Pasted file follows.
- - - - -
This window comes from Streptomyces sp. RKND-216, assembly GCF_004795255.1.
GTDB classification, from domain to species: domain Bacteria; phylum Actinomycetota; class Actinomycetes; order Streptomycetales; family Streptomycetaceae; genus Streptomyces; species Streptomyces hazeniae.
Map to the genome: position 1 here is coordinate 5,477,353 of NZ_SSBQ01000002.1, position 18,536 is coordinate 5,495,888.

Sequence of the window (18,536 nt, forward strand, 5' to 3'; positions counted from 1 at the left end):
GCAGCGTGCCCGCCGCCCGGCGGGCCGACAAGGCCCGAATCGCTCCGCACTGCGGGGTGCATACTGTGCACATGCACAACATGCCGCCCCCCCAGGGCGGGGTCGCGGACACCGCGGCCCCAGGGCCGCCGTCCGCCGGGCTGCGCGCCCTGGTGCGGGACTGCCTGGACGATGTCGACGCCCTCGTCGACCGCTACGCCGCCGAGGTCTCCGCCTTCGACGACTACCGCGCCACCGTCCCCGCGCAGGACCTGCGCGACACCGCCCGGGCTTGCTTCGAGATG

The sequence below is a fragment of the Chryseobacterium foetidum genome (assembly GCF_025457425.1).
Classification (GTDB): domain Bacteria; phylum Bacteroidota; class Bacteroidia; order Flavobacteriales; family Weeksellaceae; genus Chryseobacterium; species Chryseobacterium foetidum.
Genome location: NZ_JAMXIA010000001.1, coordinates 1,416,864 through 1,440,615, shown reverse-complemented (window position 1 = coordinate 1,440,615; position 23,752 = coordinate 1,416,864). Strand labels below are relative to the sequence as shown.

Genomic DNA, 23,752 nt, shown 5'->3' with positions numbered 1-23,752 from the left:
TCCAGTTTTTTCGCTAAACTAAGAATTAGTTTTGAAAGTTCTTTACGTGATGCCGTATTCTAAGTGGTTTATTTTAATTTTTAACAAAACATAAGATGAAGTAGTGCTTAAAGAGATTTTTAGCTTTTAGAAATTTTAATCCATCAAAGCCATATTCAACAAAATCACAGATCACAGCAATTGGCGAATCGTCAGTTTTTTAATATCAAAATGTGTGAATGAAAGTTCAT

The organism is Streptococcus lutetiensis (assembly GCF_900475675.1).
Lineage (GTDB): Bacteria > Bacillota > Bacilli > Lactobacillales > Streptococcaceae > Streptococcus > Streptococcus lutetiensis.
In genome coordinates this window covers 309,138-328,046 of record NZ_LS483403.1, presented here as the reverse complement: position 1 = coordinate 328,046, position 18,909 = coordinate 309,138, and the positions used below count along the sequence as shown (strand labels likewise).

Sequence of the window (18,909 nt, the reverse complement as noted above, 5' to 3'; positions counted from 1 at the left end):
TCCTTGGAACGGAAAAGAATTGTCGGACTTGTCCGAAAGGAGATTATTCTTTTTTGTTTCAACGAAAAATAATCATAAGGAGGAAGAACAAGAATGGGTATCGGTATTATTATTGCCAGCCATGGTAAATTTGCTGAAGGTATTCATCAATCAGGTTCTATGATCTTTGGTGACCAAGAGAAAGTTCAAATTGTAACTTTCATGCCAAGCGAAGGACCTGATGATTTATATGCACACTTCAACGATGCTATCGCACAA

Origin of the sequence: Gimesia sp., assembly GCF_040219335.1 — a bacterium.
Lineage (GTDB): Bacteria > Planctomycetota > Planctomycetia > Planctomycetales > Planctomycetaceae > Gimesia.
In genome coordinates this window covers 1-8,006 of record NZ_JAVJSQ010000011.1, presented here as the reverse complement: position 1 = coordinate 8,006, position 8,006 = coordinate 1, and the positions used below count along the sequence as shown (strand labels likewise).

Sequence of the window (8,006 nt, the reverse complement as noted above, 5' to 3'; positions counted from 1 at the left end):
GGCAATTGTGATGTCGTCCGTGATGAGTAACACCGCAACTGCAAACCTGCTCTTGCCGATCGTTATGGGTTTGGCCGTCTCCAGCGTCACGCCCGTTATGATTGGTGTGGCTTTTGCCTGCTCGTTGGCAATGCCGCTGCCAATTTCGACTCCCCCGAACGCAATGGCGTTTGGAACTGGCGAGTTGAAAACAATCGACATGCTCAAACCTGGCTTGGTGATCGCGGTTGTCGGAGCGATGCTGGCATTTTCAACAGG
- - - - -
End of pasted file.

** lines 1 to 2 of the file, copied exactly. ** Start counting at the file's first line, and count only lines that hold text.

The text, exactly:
This window comes from Streptomyces sp. RKND-216, assembly GCF_004795255.1.
GTDB classification, from domain to species: domain Bacteria; phylum Actinomycetota; class Actinomycetes; order Streptomycetales; family Streptomycetaceae; genus Streptomyces; species Streptomyces hazeniae.